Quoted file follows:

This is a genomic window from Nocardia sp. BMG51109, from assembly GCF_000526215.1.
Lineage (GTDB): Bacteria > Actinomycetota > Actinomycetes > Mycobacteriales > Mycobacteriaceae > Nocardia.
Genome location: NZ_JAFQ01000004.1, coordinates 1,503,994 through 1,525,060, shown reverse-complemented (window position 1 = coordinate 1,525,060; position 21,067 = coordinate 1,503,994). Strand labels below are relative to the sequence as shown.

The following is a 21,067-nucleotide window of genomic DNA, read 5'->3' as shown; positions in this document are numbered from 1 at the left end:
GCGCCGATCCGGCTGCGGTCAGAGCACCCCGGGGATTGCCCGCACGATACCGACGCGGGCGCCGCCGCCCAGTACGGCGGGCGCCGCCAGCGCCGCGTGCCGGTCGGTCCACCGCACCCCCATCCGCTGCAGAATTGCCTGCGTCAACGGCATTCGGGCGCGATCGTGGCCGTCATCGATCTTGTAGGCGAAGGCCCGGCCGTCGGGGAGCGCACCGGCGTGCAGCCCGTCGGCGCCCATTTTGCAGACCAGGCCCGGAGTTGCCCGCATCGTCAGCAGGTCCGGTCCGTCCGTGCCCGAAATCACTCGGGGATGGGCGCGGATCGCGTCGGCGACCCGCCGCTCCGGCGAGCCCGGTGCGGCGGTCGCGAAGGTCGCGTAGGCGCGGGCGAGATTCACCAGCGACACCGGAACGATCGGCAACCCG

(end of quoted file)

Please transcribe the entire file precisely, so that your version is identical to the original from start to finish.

This is a genomic window from Nocardia sp. BMG51109, from assembly GCF_000526215.1.
Lineage (GTDB): Bacteria > Actinomycetota > Actinomycetes > Mycobacteriales > Mycobacteriaceae > Nocardia.
Genome location: NZ_JAFQ01000004.1, coordinates 1,503,994 through 1,525,060, shown reverse-complemented (window position 1 = coordinate 1,525,060; position 21,067 = coordinate 1,503,994). Strand labels below are relative to the sequence as shown.

The following is a 21,067-nucleotide window of genomic DNA, read 5'->3' as shown; positions in this document are numbered from 1 at the left end:
GCGCCGATCCGGCTGCGGTCAGAGCACCCCGGGGATTGCCCGCACGATACCGACGCGGGCGCCGCCGCCCAGTACGGCGGGCGCCGCCAGCGCCGCGTGCCGGTCGGTCCACCGCACCCCCATCCGCTGCAGAATTGCCTGCGTCAACGGCATTCGGGCGCGATCGTGGCCGTCATCGATCTTGTAGGCGAAGGCCCGGCCGTCGGGGAGCGCACCGGCGTGCAGCCCGTCGGCGCCCATTTTGCAGACCAGGCCCGGAGTTGCCCGCATCGTCAGCAGGTCCGGTCCGTCCGTGCCCGAAATCACTCGGGGATGGGCGCGGATCGCGTCGGCGACCCGCCGCTCCGGCGAGCCCGGTGCGGCGGTCGCGAAGGTCGCGTAGGCGCGGGCGAGATTCACCAGCGACACCGGAACGATCGGCAACCCG